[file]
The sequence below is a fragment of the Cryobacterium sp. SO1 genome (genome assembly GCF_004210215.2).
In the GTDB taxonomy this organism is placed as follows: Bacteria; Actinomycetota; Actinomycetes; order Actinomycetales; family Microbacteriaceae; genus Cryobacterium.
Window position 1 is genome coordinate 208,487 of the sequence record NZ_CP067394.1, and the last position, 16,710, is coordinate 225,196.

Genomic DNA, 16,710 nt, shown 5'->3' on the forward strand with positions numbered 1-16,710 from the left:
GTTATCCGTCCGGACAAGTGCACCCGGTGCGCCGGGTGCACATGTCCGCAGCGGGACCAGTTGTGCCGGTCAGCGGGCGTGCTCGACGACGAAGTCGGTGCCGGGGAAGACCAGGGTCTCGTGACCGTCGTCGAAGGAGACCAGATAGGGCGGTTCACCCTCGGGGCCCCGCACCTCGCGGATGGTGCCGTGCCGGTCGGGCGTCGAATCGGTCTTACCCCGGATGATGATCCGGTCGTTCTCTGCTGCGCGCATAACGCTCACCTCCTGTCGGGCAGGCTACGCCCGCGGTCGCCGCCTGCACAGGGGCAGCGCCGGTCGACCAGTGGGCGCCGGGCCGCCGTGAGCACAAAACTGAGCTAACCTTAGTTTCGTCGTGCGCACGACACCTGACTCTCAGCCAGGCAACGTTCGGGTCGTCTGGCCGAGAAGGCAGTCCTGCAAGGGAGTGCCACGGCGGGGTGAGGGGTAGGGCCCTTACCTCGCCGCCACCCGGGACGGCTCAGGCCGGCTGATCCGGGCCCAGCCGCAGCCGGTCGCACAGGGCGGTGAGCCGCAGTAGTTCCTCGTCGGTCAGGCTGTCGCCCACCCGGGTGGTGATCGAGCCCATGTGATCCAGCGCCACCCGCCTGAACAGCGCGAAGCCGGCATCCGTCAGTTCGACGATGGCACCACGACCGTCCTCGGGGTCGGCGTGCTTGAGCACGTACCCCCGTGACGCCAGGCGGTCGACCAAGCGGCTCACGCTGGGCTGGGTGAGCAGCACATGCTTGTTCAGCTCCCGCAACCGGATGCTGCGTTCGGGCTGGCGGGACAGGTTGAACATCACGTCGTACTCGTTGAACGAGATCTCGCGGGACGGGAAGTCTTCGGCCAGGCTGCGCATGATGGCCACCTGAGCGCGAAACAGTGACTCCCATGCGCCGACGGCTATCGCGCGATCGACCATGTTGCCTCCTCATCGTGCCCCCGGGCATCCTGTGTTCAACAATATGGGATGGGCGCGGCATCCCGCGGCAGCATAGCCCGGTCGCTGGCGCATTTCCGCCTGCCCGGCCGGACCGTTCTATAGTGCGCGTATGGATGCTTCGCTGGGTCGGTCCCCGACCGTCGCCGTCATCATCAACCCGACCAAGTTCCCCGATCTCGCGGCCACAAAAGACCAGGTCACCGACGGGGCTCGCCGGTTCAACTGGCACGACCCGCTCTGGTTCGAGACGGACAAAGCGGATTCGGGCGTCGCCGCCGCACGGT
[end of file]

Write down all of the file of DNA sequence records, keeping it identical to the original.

The sequence below is a fragment of the Cryobacterium sp. SO1 genome (genome assembly GCF_004210215.2).
In the GTDB taxonomy this organism is placed as follows: Bacteria; Actinomycetota; Actinomycetes; order Actinomycetales; family Microbacteriaceae; genus Cryobacterium.
Window position 1 is genome coordinate 208,487 of the sequence record NZ_CP067394.1, and the last position, 16,710, is coordinate 225,196.

Genomic DNA, 16,710 nt, shown 5'->3' on the forward strand with positions numbered 1-16,710 from the left:
GTTATCCGTCCGGACAAGTGCACCCGGTGCGCCGGGTGCACATGTCCGCAGCGGGACCAGTTGTGCCGGTCAGCGGGCGTGCTCGACGACGAAGTCGGTGCCGGGGAAGACCAGGGTCTCGTGACCGTCGTCGAAGGAGACCAGATAGGGCGGTTCACCCTCGGGGCCCCGCACCTCGCGGATGGTGCCGTGCCGGTCGGGCGTCGAATCGGTCTTACCCCGGATGATGATCCGGTCGTTCTCTGCTGCGCGCATAACGCTCACCTCCTGTCGGGCAGGCTACGCCCGCGGTCGCCGCCTGCACAGGGGCAGCGCCGGTCGACCAGTGGGCGCCGGGCCGCCGTGAGCACAAAACTGAGCTAACCTTAGTTTCGTCGTGCGCACGACACCTGACTCTCAGCCAGGCAACGTTCGGGTCGTCTGGCCGAGAAGGCAGTCCTGCAAGGGAGTGCCACGGCGGGGTGAGGGGTAGGGCCCTTACCTCGCCGCCACCCGGGACGGCTCAGGCCGGCTGATCCGGGCCCAGCCGCAGCCGGTCGCACAGGGCGGTGAGCCGCAGTAGTTCCTCGTCGGTCAGGCTGTCGCCCACCCGGGTGGTGATCGAGCCCATGTGATCCAGCGCCACCCGCCTGAACAGCGCGAAGCCGGCATCCGTCAGTTCGACGATGGCACCACGACCGTCCTCGGGGTCGGCGTGCTTGAGCACGTACCCCCGTGACGCCAGGCGGTCGACCAAGCGGCTCACGCTGGGCTGGGTGAGCAGCACATGCTTGTTCAGCTCCCGCAACCGGATGCTGCGTTCGGGCTGGCGGGACAGGTTGAACATCACGTCGTACTCGTTGAACGAGATCTCGCGGGACGGGAAGTCTTCGGCCAGGCTGCGCATGATGGCCACCTGAGCGCGAAACAGTGACTCCCATGCGCCGACGGCTATCGCGCGATCGACCATGTTGCCTCCTCATCGTGCCCCCGGGCATCCTGTGTTCAACAATATGGGATGGGCGCGGCATCCCGCGGCAGCATAGCCCGGTCGCTGGCGCATTTCCGCCTGCCCGGCCGGACCGTTCTATAGTGCGCGTATGGATGCTTCGCTGGGTCGGTCCCCGACCGTCGCCGTCATCATCAACCCGACCAAGTTCCCCGATCTCGCGGCCACAAAAGACCAGGTCACCGACGGGGCTCGCCGGTTCAACTGGCACGACCCGCTCTGGTTCGAGACGGACAAAGCGGATTCGGGCGTCGCCGCCGCACGGT